'Green' scale helps predict how consumers buy environmentally friendly products

Apr 03, 2014 by Victoria Fryer

(Phys.org) —How do consumers decide when faced with the option of buying a traditional product or a competing product that is marketed as "green?" Penn State Smeal College of Business faculty member Karen Winterich and her colleagues set out to develop a scale of "green consumption values" to help predict which consumers will prefer to purchase environmentally friendly products.

The define "green " as the tendency of to express the value of environmental protection through the goods and services they purchase. To measure those values, researchers developed a six-item measure they call the GREEN scale, consisting of the following statements:

  • It is important to me that the products I use do not harm the environment.
  • I consider the potential environmental impact of my actions when making many of my decisions.
  • My purchase habits are affected by my concern for the environment.
  • I am concerned about wasting the resources of our planet.
  • I would describe myself as environmentally responsible.
  • I am willing to be inconvenienced in order to take actions that are more .

"Our primary goal is to develop a concise measure of exclusively green consumption values, as opposed to broader attitudes toward socially responsible behavior or environmental consciousness," the researchers wrote in an article to be published in the Journal of Consumer Psychology.

In applying the GREEN scale across a series of six studies, the researchers also found that green consumption values tend to exist within a larger network of ideas and beliefs about conservation.

"We demonstrate that green consumption values are strongly related to the careful use of not just collective, environmental resources, but also personal resources," the researchers wrote. "That is, both the tendency to use financial resources wisely … and the tendency to use physical resources wisely … are positively correlated with green consumption values."

In other words, consumers that value green consumption also tend to value financial savings and reuse and repurpose goods rather than quickly disposing of them. Consumers with this set of values may experience some conflict if environmentally friendly products are more expensive or less effective than their traditional counterparts. How do consumers resolve this?

The researchers found that consumers with high green consumption values tend to evaluate products that align with these values more favorably. This "motivated reasoning" tends to counteract the perception that environmentally friendly products are less effective and/or more costly.

The GREEN scale, say the researchers, can be useful to marketing practitioners in predicting consumer preference for environmentally friendly products in a particular market or demographic.

"For example, marketers may need to continue to emphasize a value-conscious focus when positioning [environmentally friendly] products to reach consumers with higher green consumption values that also value personal financial resources," the researchers wrote.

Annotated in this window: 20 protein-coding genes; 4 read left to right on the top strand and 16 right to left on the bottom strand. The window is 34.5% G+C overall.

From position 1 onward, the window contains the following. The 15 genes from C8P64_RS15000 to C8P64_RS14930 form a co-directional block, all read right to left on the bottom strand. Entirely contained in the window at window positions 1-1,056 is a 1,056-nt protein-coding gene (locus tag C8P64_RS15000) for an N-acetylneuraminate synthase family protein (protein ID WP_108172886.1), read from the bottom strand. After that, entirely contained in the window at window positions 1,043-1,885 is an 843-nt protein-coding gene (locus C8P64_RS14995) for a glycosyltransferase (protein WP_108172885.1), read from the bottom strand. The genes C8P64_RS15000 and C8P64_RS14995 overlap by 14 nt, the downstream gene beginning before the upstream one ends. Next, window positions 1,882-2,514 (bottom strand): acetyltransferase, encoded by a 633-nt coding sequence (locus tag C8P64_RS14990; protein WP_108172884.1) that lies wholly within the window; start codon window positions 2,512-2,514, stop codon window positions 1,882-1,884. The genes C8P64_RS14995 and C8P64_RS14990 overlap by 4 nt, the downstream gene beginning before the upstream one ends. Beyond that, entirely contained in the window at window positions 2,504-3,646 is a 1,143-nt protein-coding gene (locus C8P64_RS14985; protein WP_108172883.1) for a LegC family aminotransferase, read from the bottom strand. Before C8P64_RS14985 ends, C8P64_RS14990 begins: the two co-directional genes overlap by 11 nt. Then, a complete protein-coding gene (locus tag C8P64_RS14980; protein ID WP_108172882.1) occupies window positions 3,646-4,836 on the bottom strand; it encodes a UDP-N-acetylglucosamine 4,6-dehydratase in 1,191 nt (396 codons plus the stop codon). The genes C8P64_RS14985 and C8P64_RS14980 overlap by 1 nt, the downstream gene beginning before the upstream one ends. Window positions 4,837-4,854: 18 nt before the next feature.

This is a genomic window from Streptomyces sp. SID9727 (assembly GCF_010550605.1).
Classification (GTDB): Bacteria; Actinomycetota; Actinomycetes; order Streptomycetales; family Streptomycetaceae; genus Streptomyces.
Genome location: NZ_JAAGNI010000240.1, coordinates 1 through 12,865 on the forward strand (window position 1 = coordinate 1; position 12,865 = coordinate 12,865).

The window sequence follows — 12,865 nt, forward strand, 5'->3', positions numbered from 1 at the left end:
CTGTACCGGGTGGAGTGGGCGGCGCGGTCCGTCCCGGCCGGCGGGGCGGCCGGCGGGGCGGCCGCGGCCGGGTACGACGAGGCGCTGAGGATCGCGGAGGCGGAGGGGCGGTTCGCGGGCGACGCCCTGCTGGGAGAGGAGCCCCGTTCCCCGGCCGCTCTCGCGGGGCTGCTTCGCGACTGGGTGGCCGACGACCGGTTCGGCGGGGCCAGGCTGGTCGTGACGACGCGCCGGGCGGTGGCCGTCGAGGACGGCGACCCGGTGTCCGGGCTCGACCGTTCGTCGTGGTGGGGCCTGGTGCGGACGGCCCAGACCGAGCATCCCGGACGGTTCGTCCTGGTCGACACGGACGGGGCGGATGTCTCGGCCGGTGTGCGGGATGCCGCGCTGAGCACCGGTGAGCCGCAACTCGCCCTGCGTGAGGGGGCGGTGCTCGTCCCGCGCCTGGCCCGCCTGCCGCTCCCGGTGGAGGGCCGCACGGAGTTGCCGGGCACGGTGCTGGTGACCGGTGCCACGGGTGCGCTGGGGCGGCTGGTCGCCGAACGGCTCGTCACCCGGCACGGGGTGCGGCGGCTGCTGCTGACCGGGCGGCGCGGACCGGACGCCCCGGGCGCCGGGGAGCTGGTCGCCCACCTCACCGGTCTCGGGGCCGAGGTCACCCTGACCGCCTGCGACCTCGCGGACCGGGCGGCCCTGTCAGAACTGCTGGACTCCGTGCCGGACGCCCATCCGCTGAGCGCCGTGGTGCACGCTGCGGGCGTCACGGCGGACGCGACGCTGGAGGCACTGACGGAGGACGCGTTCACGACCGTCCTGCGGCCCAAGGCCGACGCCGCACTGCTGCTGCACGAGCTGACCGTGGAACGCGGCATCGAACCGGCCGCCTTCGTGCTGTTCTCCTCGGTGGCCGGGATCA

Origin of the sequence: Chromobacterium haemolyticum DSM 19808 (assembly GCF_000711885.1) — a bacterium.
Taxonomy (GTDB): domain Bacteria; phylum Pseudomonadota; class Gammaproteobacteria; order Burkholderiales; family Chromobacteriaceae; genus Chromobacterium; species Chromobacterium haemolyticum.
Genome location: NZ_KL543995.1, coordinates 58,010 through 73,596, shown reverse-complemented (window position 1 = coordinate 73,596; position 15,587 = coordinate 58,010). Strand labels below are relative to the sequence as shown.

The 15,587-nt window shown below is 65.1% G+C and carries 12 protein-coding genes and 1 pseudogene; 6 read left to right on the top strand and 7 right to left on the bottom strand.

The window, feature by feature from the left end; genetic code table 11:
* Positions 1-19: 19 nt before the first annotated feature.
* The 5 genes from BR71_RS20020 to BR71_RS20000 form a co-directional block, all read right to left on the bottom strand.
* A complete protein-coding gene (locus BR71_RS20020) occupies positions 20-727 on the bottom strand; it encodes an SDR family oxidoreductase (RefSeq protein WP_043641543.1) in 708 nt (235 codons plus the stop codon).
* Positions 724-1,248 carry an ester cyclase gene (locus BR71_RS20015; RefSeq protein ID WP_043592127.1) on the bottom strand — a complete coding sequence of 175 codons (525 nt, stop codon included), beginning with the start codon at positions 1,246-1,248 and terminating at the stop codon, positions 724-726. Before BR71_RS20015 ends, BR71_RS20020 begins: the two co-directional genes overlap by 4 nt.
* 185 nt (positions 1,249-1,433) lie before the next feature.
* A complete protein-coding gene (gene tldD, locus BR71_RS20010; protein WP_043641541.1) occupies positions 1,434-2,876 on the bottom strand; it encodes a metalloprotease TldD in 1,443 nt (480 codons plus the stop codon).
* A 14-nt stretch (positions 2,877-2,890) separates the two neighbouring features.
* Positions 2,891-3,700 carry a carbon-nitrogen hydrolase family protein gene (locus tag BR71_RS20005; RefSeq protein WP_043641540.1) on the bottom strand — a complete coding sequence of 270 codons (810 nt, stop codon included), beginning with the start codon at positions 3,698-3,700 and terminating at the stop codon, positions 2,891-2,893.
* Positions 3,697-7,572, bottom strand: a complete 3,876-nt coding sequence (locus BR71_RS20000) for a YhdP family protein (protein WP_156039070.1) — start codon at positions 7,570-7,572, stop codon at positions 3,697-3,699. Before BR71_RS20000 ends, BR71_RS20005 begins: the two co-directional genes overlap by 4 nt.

In addition, it can help marketing researchers understand how a consumer's values affect his or her responses to environmentally based marketing actions.

Because of the motivated reasoning aspect, marketers "may need to focus more on what can be done to increase purchase of [environmentally friendly] products among consumers with weaker green consumption values since those with stronger green consumption values are motivated to do so on their own," the researchers wrote.

Explore further: Personal and social concerns motivate organic food buyers

add to favorites email to friend print save as pdf

Related Stories

Personal and social concerns motivate organic food buyers

Oct 21, 2013

Predicting whether consumers will purchase organic or conventional food is a multimillion dollar gamble within the food sector. A novel paper by Washington State University College of Business researchers will help advertisers ...

Coffee greenwashing works

Dec 05, 2013

Coffee labelled as "eco-friendly" can attract a premium, with consumers led to believe it tastes better, according to new research from Sweden.

Recommended for you

Local education politics 'far from dead'

6 hours ago

Teach for America, known for recruiting teachers, is also setting its sights on capturing school board seats across the nation. Surprisingly, however, political candidates from the program aren't just pushing ...

First grade reading suffers in segregated schools

6 hours ago

A groundbreaking study from the Frank Porter Graham Child Development Institute (FPG) has found that African-American students in first grade experience smaller gains in reading when they attend segregated schools—but the ...

Why aren't consumers buying remanufactured products?

9 hours ago

Firms looking to increase market share of remanufactured consumer products will have to overcome a big barrier to do so, according to a recent study from the Penn State Smeal College of Business. Findings from faculty members ...

Expecting to teach enhances learning, recall

9 hours ago

People learn better and recall more when given the impression that they will soon have to teach newly acquired material to someone else, suggests new research from Washington University in St. Louis.

Understanding the economics of human trafficking

Jul 28, 2014

Although Europe is one of the strictest regions in the world when it comes to guaranteeing the respect of human rights, the number of people trafficked to or within the EU still amounts to several hundred ...

User comments : 1

Adjust slider to filter visible comments by rank

Display comments: newest first

not rated yet Apr 03, 2014
Very interesting! Definitely can see where the Green Scale plays a role. We definitely take these into consideration when marketing our organic natural cleaning products.